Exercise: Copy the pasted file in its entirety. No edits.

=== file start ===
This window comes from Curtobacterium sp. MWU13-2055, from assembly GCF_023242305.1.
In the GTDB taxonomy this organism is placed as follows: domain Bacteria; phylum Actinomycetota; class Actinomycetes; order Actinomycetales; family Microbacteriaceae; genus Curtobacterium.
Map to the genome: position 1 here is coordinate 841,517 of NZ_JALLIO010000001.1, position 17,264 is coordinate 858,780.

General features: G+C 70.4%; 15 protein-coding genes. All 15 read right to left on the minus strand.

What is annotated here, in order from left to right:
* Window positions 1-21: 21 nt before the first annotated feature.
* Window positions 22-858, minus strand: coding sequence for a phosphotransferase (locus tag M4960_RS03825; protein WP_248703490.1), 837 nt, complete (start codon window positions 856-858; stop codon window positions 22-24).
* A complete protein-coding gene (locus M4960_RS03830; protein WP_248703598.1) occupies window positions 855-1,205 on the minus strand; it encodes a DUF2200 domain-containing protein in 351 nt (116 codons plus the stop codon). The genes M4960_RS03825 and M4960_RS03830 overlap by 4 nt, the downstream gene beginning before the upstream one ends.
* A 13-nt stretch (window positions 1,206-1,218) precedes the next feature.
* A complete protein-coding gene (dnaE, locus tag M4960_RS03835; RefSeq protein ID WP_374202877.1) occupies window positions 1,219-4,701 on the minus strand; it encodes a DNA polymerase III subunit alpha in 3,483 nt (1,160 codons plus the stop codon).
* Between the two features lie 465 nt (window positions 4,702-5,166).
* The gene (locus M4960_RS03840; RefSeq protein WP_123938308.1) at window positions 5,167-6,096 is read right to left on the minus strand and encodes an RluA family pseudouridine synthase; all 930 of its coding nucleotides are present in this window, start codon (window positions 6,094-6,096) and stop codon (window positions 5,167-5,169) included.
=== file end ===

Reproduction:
This window comes from Curtobacterium sp. MWU13-2055, from assembly GCF_023242305.1.
In the GTDB taxonomy this organism is placed as follows: domain Bacteria; phylum Actinomycetota; class Actinomycetes; order Actinomycetales; family Microbacteriaceae; genus Curtobacterium.
Map to the genome: position 1 here is coordinate 841,517 of NZ_JALLIO010000001.1, position 17,264 is coordinate 858,780.

General features: G+C 70.4%; 15 protein-coding genes. All 15 read right to left on the minus strand.

What is annotated here, in order from left to right:
* Window positions 1-21: 21 nt before the first annotated feature.
* Window positions 22-858, minus strand: coding sequence for a phosphotransferase (locus tag M4960_RS03825; protein WP_248703490.1), 837 nt, complete (start codon window positions 856-858; stop codon window positions 22-24).
* A complete protein-coding gene (locus M4960_RS03830; protein WP_248703598.1) occupies window positions 855-1,205 on the minus strand; it encodes a DUF2200 domain-containing protein in 351 nt (116 codons plus the stop codon). The genes M4960_RS03825 and M4960_RS03830 overlap by 4 nt, the downstream gene beginning before the upstream one ends.
* A 13-nt stretch (window positions 1,206-1,218) precedes the next feature.
* A complete protein-coding gene (dnaE, locus tag M4960_RS03835; RefSeq protein ID WP_374202877.1) occupies window positions 1,219-4,701 on the minus strand; it encodes a DNA polymerase III subunit alpha in 3,483 nt (1,160 codons plus the stop codon).
* Between the two features lie 465 nt (window positions 4,702-5,166).
* The gene (locus M4960_RS03840; RefSeq protein WP_123938308.1) at window positions 5,167-6,096 is read right to left on the minus strand and encodes an RluA family pseudouridine synthase; all 930 of its coding nucleotides are present in this window, start codon (window positions 6,094-6,096) and stop codon (window positions 5,167-5,169) included.